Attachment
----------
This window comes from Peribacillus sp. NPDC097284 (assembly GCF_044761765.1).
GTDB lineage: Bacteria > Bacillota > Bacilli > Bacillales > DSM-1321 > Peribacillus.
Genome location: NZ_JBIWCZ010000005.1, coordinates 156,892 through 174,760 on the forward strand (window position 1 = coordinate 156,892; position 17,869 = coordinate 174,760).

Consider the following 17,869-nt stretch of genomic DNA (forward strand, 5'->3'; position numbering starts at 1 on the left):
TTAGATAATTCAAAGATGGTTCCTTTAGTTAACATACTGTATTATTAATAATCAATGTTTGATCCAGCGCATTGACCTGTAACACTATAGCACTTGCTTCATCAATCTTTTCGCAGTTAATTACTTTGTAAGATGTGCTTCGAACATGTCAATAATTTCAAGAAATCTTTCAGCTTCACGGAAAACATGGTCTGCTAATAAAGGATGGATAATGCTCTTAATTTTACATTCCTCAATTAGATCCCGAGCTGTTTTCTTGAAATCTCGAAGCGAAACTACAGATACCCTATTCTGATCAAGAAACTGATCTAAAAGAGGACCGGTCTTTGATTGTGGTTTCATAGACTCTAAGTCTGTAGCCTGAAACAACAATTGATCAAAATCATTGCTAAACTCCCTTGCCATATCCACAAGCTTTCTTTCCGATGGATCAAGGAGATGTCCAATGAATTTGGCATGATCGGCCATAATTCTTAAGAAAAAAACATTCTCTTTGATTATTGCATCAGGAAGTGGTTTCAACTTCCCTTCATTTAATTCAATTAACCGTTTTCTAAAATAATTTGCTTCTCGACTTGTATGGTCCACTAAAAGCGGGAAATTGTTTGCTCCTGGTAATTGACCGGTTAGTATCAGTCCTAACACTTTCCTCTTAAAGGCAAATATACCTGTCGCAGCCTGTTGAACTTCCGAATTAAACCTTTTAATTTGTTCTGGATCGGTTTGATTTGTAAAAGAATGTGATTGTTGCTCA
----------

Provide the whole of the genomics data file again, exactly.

This window comes from Peribacillus sp. NPDC097284 (assembly GCF_044761765.1).
GTDB lineage: Bacteria > Bacillota > Bacilli > Bacillales > DSM-1321 > Peribacillus.
Genome location: NZ_JBIWCZ010000005.1, coordinates 156,892 through 174,760 on the forward strand (window position 1 = coordinate 156,892; position 17,869 = coordinate 174,760).

Consider the following 17,869-nt stretch of genomic DNA (forward strand, 5'->3'; position numbering starts at 1 on the left):
TTAGATAATTCAAAGATGGTTCCTTTAGTTAACATACTGTATTATTAATAATCAATGTTTGATCCAGCGCATTGACCTGTAACACTATAGCACTTGCTTCATCAATCTTTTCGCAGTTAATTACTTTGTAAGATGTGCTTCGAACATGTCAATAATTTCAAGAAATCTTTCAGCTTCACGGAAAACATGGTCTGCTAATAAAGGATGGATAATGCTCTTAATTTTACATTCCTCAATTAGATCCCGAGCTGTTTTCTTGAAATCTCGAAGCGAAACTACAGATACCCTATTCTGATCAAGAAACTGATCTAAAAGAGGACCGGTCTTTGATTGTGGTTTCATAGACTCTAAGTCTGTAGCCTGAAACAACAATTGATCAAAATCATTGCTAAACTCCCTTGCCATATCCACAAGCTTTCTTTCCGATGGATCAAGGAGATGTCCAATGAATTTGGCATGATCGGCCATAATTCTTAAGAAAAAAACATTCTCTTTGATTATTGCATCAGGAAGTGGTTTCAACTTCCCTTCATTTAATTCAATTAACCGTTTTCTAAAATAATTTGCTTCTCGACTTGTATGGTCCACTAAAAGCGGGAAATTGTTTGCTCCTGGTAATTGACCGGTTAGTATCAGTCCTAACACTTTCCTCTTAAAGGCAAATATACCTGTCGCAGCCTGTTGAACTTCCGAATTAAACCTTTTAATTTGTTCTGGATCGGTTTGATTTGTAAAAGAATGTGATTGTTGCTCA